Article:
Food outdoors

The number one thing most hikers think about after putting down their packs after a long trek is a delicious meal. With the evolution of ultra light backpacking, many hikers feel that eating pre-packaged, dehydrated meals is the way to go—to save their backs and fill their bellies. However, there is no reason that you should skimp on quality while saving yourself the burden of heavy foods.

Dehydrating your own meals for the trail is an easy way to create food that is both lightweight and delicious. The moisture in fresh foods is responsible for 60 to 90 percent of the weight. That moisture is also the perfect environment for bacteria that causes your food to spoil.

The key to preparing dehydrated food is removing the weight of this liquid while not removing flavor or jeopardizing texture. This requires dehydrating your fresh foods at a temperature that is high enough to remove water, but not high enough to cook your food. Dehydration times vary according the weight, size, and density of the food you’re working with, and the model of dehydrator you’re using. It’s a delicate balance learned through time, as well as simple trial and error.

It’s also worth noting that dehydrators with fans and temperature controls are better at drying a variety of foods evenly and quickly. This helps preserve nutrients and flavour—and helps you create tasty meals.

Benefits of Dehydrating Your Own Backpacking Meals

Preserve a seasonal harvest

Anyone with a backyard garden http://eartheasy.com/grow_backyard_vegetable_garden.html has experienced a seasonal vegetable harvest that leaves you with more than your share of fresh zucchini. Integrating your garden’s goods into your recipes will allow you to use your entire crop, with long-lasting benefits. It can be very satisfying to reflect on last fall’s harvest while on your first big spring trip the following year. But even if you don’t have a garden, preparing meals while certain ingredients are in-season means you’ll capture the most possible nutrients at the right time, and usually for the right price, too.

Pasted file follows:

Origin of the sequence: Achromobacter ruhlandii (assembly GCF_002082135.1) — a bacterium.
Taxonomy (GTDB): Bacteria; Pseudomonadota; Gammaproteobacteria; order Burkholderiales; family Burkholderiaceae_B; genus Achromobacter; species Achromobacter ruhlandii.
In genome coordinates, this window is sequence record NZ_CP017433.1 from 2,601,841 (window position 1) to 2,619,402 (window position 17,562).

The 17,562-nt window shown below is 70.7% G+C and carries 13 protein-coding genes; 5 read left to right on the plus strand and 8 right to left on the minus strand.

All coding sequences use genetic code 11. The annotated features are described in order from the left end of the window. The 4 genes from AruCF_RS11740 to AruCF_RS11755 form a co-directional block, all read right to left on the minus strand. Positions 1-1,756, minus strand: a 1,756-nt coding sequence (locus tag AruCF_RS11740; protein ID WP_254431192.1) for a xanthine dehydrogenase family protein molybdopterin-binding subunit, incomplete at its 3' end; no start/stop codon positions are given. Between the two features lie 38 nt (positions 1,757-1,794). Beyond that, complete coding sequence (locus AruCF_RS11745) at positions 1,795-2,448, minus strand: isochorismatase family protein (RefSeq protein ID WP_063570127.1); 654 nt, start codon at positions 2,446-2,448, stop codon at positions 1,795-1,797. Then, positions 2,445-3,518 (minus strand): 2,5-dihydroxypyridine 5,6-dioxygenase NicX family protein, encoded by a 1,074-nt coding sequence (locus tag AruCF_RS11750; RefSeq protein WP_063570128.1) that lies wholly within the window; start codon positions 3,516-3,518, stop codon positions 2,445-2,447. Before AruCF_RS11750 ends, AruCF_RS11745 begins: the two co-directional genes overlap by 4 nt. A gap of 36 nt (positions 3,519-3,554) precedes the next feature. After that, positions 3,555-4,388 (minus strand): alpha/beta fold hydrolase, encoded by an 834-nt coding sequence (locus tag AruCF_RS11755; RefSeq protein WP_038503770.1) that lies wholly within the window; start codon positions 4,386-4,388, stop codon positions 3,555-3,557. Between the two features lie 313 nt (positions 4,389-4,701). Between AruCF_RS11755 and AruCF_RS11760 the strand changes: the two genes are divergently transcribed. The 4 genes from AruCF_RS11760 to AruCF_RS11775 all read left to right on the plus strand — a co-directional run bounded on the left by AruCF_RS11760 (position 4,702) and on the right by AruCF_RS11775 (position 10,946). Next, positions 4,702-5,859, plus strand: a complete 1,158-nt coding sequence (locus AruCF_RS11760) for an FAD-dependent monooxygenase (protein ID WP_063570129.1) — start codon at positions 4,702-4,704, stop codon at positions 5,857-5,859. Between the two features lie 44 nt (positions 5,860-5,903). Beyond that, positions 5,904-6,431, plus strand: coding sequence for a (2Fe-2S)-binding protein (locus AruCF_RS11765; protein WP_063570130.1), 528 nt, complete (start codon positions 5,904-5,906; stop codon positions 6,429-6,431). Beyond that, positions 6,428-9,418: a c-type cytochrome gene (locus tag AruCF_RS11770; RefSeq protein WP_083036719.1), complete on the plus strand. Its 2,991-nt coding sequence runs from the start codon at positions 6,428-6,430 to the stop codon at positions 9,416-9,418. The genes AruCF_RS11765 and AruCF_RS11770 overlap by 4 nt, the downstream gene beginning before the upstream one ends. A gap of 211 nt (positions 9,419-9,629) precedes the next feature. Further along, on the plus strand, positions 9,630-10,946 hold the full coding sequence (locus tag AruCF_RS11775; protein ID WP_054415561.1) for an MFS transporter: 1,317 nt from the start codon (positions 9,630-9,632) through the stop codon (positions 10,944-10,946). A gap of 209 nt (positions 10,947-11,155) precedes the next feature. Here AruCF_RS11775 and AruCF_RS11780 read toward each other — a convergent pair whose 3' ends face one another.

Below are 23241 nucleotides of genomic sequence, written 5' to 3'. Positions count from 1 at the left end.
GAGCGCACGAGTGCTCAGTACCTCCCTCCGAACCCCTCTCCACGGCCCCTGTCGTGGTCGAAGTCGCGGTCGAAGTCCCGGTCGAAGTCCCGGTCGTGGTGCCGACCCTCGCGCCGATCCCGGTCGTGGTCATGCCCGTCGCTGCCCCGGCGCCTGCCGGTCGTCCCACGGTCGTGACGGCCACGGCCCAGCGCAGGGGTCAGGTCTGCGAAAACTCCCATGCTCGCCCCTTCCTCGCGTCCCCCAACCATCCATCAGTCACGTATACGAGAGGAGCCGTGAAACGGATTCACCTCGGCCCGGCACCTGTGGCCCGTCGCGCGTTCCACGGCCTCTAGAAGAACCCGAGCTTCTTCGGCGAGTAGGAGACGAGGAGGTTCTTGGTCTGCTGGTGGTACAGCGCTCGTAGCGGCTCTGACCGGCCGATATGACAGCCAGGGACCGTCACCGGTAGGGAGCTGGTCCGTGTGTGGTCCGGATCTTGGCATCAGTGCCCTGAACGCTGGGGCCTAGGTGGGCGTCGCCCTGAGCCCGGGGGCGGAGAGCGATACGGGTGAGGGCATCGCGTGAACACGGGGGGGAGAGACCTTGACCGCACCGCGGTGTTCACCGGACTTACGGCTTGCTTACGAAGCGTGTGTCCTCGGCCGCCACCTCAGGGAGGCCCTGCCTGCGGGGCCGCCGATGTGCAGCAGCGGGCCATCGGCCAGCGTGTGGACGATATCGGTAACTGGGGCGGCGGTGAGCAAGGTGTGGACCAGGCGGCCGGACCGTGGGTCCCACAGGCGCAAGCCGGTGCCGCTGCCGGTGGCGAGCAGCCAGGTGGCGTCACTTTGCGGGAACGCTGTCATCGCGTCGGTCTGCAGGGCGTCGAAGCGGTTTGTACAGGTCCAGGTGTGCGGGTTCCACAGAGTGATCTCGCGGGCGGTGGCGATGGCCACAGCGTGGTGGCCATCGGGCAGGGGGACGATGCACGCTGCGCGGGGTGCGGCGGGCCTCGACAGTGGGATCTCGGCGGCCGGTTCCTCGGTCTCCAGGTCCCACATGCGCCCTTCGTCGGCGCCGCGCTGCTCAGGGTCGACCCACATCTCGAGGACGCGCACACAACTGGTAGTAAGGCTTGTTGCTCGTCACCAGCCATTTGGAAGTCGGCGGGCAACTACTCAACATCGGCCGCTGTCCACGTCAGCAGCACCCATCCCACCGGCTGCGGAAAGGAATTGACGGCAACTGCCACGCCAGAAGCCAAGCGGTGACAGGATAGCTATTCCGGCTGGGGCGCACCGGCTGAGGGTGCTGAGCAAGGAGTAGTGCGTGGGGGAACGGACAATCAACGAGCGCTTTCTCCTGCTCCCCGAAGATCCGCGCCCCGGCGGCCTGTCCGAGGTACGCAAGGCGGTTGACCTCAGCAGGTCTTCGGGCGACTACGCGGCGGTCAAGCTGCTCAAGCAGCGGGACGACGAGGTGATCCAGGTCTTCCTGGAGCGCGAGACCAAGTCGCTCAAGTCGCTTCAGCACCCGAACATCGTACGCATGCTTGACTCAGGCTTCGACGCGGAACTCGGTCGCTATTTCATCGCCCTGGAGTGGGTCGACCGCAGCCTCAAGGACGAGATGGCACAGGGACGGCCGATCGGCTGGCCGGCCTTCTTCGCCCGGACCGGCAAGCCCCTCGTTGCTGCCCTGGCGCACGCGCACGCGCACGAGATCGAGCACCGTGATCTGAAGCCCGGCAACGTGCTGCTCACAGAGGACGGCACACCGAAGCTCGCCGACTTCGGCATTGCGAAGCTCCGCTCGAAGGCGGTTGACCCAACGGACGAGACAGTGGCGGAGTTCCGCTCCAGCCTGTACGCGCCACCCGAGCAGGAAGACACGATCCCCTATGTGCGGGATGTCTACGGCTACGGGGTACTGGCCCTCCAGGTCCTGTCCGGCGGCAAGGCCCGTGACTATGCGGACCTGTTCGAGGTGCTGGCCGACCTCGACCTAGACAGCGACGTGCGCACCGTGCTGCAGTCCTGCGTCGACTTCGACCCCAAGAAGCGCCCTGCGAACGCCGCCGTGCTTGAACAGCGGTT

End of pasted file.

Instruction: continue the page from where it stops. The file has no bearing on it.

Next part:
Dehydrating tomatoes

Reduce packaging

By packaging your own food, you’ll eliminate the added waste and weight of pre-packaged camp meals. (Consider using reusable food bags) to further reduce the amount of waste that you contribute to the landfill.) You can also vacuum seal your foods, since this process uses minimal materials. Storing dried meals this way is very beneficial if you’re going to freeze your meals to prolong their shelf life. A valuable tip to remember: let the foods come to room temperature and completely thaw before breaking the seal or putting them in your pack. This will avoid condensation, which can lead to spoiling your food.

Enjoy healthier meals

Dehydrating your own meals means you’ll sidestep the long list of preservatives added to store-bought foods. There’s a reason they have a long shelf life! Additionally, most pre-packaged foods are starch heavy, with few vegetables. While starch can fill you up and provide the energy to keep you moving, your body needs nutrient-rich foods, too. Dehydrating your own meals for backpacking means adding the ingredients you want, in the quantities you want.

Dehydration Times and Methods

Meat

Precooked, hydrated meats are an amazing additive to any meal. High in protein, fat, and calories, meat dries best at or above 145 degrees Fahrenheit. Any reduction in fat will help prevent meat from spoiling. Trim away excess fat and blot meat after cooking. To help with rehydration, you can choose to…